Darcy Ezekiel Dugan was born on 29 August 1920 in Sydney. As per Ancestry he died in Glebe on 22 August 1991 at the age of almost 71 and is buried in Rookwood Cemetery.
Darcy committed numerous armed holdups, bank robbery and even robbing the hospital. He became famous for his daring escapes than for his initial crimes. Darcy gave evidence to an enquiry about the dreadful brutality regularly perpetrated against prisoners in Grafton Jail. In his evidence, he mentioned about daily brutal beatings and torture, and even throwing boiling water on prisoners. This prompted Bob Campbell to write a song about Darcy based on the evidence he gave.
Song can now be heard on You Tube
Dugan escaped from ‘escape-proof’ circumstances six times. He once went through a ceiling, the roof and sneaked over the outer wall at Sydney’s Long Bay Jail in daylight. He was located 30 metres away from an armed guard and this was the second incident in the same day 25 minutes after being imprisoned.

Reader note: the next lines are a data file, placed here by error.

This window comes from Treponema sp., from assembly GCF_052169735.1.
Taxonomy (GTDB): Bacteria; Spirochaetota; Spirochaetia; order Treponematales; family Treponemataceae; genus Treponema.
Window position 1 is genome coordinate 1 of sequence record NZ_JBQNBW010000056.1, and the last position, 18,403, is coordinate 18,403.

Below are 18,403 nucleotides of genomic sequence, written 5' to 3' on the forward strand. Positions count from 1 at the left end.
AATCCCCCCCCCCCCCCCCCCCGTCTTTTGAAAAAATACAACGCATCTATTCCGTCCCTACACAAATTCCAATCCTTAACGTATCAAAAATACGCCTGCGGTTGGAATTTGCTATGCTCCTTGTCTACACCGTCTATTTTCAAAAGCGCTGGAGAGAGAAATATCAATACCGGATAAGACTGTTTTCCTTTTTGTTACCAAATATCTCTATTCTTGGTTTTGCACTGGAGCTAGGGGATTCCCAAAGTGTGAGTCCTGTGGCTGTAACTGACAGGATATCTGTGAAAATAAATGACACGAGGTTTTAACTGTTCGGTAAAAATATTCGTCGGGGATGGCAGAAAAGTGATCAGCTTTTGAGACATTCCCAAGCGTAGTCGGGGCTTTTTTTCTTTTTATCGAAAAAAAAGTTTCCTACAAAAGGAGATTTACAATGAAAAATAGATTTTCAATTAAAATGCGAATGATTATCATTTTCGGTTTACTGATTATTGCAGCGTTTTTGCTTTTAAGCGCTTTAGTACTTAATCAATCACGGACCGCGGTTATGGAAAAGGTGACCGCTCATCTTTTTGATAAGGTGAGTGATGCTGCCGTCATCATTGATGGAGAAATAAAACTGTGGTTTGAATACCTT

Darcy Dugan escaped from a prison tram on 4 March 1946, which was transporting him between Darlinghurst Courthouse and Long Bay jail. He used the kitchen knife to rip a hole and escaped as the tram passed the Sydney Cricket Ground. The tram is still kept at the Sydney Tramway Museum.
Darcy spent 43 years in jail and when he was out for a short time in the 1970s he became a social worker and began exposing police corruption involving crooked cops and gangsters. The crooked cops then framed him and put him back inside for a crime he did not commit.
Dugan worked as a rehabilitation officer during his final years of freedom until his health declined. In 1980, Darcy married Jan Simmonds, who he had met in prison while she was researching a book about her brother Kevin Simmonds, famous for being an escapee and fugitive in the late 1950s. Although they separated not long after their marriage but they remained friends and Jan looked after Darcy during his last days.
Neera Sahni, Research Services Leader, Parramatta Heritage centre, City of Parramatta, 2016